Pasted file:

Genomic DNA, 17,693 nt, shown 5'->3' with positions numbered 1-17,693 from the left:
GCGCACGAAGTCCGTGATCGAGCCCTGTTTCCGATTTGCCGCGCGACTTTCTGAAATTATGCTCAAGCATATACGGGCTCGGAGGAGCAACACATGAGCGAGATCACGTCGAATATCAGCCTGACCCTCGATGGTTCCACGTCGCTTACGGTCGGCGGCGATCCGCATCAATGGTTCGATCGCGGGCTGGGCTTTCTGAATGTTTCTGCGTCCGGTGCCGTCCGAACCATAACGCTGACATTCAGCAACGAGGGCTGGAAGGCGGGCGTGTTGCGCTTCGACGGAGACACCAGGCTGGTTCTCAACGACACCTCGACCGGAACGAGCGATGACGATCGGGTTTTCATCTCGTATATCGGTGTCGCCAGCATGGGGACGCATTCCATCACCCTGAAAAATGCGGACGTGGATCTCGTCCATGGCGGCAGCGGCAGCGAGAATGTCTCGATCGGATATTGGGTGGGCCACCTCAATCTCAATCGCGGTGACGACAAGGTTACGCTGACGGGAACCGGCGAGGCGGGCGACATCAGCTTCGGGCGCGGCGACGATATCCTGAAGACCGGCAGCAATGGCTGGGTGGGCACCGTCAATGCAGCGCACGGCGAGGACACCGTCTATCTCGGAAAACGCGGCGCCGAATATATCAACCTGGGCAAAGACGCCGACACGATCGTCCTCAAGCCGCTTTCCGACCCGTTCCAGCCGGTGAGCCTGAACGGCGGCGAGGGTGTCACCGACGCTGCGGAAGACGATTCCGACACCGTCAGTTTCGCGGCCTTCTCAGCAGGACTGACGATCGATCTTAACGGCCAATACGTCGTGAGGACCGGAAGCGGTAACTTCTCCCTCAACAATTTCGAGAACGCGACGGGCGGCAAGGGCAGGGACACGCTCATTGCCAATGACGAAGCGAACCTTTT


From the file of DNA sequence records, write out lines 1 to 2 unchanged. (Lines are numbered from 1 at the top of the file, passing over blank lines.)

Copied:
Genomic DNA, 17,693 nt, shown 5'->3' with positions numbered 1-17,693 from the left:
GCGCACGAAGTCCGTGATCGAGCCCTGTTTCCGATTTGCCGCGCGACTTTCTGAAATTATGCTCAAGCATATACGGGCTCGGAGGAGCAACACATGAGCGAGATCACGTCGAATATCAGCCTGACCCTCGATGGTTCCACGTCGCTTACGGTCGGCGGCGATCCGCATCAATGGTTCGATCGCGGGCTGGGCTTTCTGAATGTTTCTGCGTCCGGTGCCGTCCGAACCATAACGCTGACATTCAGCAACGAGGGCTGGAAGGCGGGCGTGTTGCGCTTCGACGGAGACACCAGGCTGGTTCTCAACGACACCTCGACCGGAACGAGCGATGACGATCGGGTTTTCATCTCGTATATCGGTGTCGCCAGCATGGGGACGCATTCCATCACCCTGAAAAATGCGGACGTGGATCTCGTCCATGGCGGCAGCGGCAGCGAGAATGTCTCGATCGGATATTGGGTGGGCCACCTCAATCTCAATCGCGGTGACGACAAGGTTACGCTGACGGGAACCGGCGAGGCGGGCGACATCAGCTTCGGGCGCGGCGACGATATCCTGAAGACCGGCAGCAATGGCTGGGTGGGCACCGTCAATGCAGCGCACGGCGAGGACACCGTCTATCTCGGAAAACGCGGCGCCGAATATATCAACCTGGGCAAAGACGCCGACACGATCGTCCTCAAGCCGCTTTCCGACCCGTTCCAGCCGGTGAGCCTGAACGGCGGCGAGGGTGTCACCGACGCTGCGGAAGACGATTCCGACACCGTCAGTTTCGCGGCCTTCTCAGCAGGACTGACGATCGATCTTAACGGCCAATACGTCGTGAGGACCGGAAGCGGTAACTTCTCCCTCAACAATTTCGAGAACGCGACGGGCGGCAAGGGCAGGGACACGCTCATTGCCAATGACGAAGCGAACCTTTT